11 June 2009
New Friends and Old
I took nearly 500 pictures in five weeks in Sweden. Not quite 500, but awful close.
There was a team of Swedes here in Oh-hia-ia before my team went to Sweden, and we were fortunate enough to meet them before we left, and to see them several times while we were in Sweden. The Swedish team leader teased our team that we'd never be able to take as many pictures as they did. Five team members, five weeks, and they took a combined total of over 6,000 pictures. I did some quick math, and that adds up to somewhere between 35 and 40 pictures, per person, per day for the entire trip. That's some serious shutter-bugging.
For a basis of comparison, my 460 pictures works out to 13 pictures a day.
I don't know how many we as a whole team took - because my team hasn't compared notes yet - but one of our team members took all of maybe 5 pictures over 5 weeks, so there's no way we'd even come close to a combined total of 6000.
I don't consider myself a good photographer, and my digital camera is old. I have a really good 'real' film camera, but I didn't take it to Sweden because it is too heavy, too big, too much to carry around, and getting the pictures developed (it uses Kodak Advantix film, not just regular 35mm film) is bloody expensive. Even though I knew it would take better shots, I left it at home.
I was able to share my pictures online with the other team members as we travelled, updating nearly weekly with pictures I'd taken and using FTP to share them. There are several pictures I took that I love. But another team member has studied photography, and she brought a digital SLR camera. I've been nagging her to share her pictures, and she finally did get them shared with everyone yesterday.
As I looked through the pictures, there's a great one of my team leader with a Swedish friend of hers, someone she's known since 1987, and looking at it, I had an "awwww" moment. He's one of the new friends that I made and wish lived closer so I could see him often, although he's an old friend for my team leader.
Among the pictures I shared with my team were several of my Swedish Mama and Papa, people the team didn't get to meet. (That whole they-live-350-miles-away-from-Skåne thing was really a barrier!) I was bummed when I went to visit Mama & Papa that I didn't get to see any of my "old" Swedish friends; it was a holiday weekend when I was there, and almost everyone had skedaddled out of town for the holiday. My best Swedish friend: in Stockhom, roughly 90 miles away. My Swedish 'sisters': one went to Skåne when I went to Västmanland, the other was moving that weekend. Many of my host parents' friends from back then: retired, and either living somewhere else in Sweden, or snowbirds, and not 'home' in Sweden from various southern European places.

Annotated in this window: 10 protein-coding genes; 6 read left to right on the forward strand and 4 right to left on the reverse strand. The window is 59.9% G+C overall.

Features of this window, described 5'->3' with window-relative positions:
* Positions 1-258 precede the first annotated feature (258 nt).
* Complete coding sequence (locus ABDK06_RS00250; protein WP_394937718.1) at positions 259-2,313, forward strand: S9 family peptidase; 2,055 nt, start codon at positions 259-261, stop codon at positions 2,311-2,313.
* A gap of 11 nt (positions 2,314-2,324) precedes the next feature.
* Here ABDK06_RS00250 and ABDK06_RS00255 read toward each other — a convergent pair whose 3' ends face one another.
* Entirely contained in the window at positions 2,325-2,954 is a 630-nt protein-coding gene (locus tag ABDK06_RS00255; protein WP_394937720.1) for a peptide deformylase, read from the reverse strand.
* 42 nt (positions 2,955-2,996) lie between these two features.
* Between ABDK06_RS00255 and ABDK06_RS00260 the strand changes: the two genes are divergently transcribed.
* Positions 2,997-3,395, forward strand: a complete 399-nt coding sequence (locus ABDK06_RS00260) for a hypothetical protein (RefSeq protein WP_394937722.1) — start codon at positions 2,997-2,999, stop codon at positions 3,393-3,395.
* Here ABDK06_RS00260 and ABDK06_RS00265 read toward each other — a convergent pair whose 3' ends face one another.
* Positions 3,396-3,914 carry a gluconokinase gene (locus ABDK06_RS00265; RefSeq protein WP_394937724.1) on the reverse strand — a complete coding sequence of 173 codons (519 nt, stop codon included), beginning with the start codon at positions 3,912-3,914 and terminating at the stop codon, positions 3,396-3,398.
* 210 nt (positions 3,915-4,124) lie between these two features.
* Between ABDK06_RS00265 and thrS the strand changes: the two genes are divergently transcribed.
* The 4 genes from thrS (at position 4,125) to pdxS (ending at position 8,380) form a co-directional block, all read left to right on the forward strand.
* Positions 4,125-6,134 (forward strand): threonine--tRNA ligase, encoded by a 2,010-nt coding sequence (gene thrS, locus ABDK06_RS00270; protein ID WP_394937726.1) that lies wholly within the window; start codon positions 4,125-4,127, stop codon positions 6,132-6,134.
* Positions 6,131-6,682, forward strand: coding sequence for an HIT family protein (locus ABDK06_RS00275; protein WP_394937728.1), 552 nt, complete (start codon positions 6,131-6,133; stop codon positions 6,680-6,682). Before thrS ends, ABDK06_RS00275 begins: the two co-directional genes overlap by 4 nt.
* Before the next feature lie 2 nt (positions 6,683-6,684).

I didn't really have close friends in my class at school in Sweden, although I liked many of them. Since the inception of the EU, many of my former classmates now live and work in Germany, Austria, France, and England, so not much chance of seeing many of them. I ran around with mostly older kids, who had already graduated, and these days have families with young children. Perhaps it was silly, but I didn't want to intrude on what is a big family holiday and instead asked Mama to pass on my greetings to them. I also, selfishly, treasured being able to spend time with just Mama & Papa, something I've never been able to do before when I've been back in Sverige.
Some of this ties back into the hemlängtan I was talking about the other day. I've always said that visiting Sweden is more about the people than the place, even though I like the place a whole hellava lot. I miss both, but given the choice to go to Sweden, or to see the people, one or the other, I'd take the people over the place any day.
I hope that some of my new friends come to visit here in Ohio. I made the offer to everyone I met (well, everyone I met that I liked, of course!) The focus of both Rotary Youth Exchange (RYE) and Group Study Exchange (GSE), is to further understanding, build networks, and to focus on how we're more alike than we are different. People who have been with either RYE or GSE learn new perspectives, and hopefully, work to make the world a more peaceful place. Yeah, yeah, lofty and naive ideals, I know. But I'm hopeful that that the new friends I made will remain part of my life. Even if all I can do for a while is look at the pictures.